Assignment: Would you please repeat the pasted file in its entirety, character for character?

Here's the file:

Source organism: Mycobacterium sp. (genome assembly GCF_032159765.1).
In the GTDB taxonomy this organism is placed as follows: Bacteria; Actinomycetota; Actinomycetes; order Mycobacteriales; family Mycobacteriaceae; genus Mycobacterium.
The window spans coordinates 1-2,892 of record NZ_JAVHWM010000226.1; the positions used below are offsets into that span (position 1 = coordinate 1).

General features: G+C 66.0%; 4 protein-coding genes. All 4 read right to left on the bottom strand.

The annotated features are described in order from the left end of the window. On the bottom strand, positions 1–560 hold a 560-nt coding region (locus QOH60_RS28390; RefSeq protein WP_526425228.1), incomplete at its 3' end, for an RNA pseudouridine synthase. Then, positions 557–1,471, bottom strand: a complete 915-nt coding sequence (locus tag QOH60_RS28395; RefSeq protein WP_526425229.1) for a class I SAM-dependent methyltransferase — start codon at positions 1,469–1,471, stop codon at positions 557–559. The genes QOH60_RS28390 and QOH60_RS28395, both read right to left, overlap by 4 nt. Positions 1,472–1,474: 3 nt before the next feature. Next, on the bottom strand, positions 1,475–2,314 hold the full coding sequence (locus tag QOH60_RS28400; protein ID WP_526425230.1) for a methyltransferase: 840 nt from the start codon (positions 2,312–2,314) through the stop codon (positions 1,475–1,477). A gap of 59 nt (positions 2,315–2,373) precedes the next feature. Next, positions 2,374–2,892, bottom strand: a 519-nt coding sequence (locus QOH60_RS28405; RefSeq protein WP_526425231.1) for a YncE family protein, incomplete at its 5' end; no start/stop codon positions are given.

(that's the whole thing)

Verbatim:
Source organism: Mycobacterium sp. (genome assembly GCF_032159765.1).
In the GTDB taxonomy this organism is placed as follows: Bacteria; Actinomycetota; Actinomycetes; order Mycobacteriales; family Mycobacteriaceae; genus Mycobacterium.
The window spans coordinates 1-2,892 of record NZ_JAVHWM010000226.1; the positions used below are offsets into that span (position 1 = coordinate 1).

General features: G+C 66.0%; 4 protein-coding genes. All 4 read right to left on the bottom strand.

The annotated features are described in order from the left end of the window. On the bottom strand, positions 1–560 hold a 560-nt coding region (locus QOH60_RS28390; RefSeq protein WP_526425228.1), incomplete at its 3' end, for an RNA pseudouridine synthase. Then, positions 557–1,471, bottom strand: a complete 915-nt coding sequence (locus tag QOH60_RS28395; RefSeq protein WP_526425229.1) for a class I SAM-dependent methyltransferase — start codon at positions 1,469–1,471, stop codon at positions 557–559. The genes QOH60_RS28390 and QOH60_RS28395, both read right to left, overlap by 4 nt. Positions 1,472–1,474: 3 nt before the next feature. Next, on the bottom strand, positions 1,475–2,314 hold the full coding sequence (locus tag QOH60_RS28400; protein ID WP_526425230.1) for a methyltransferase: 840 nt from the start codon (positions 2,312–2,314) through the stop codon (positions 1,475–1,477). A gap of 59 nt (positions 2,315–2,373) precedes the next feature. Next, positions 2,374–2,892, bottom strand: a 519-nt coding sequence (locus QOH60_RS28405; RefSeq protein WP_526425231.1) for a YncE family protein, incomplete at its 5' end; no start/stop codon positions are given.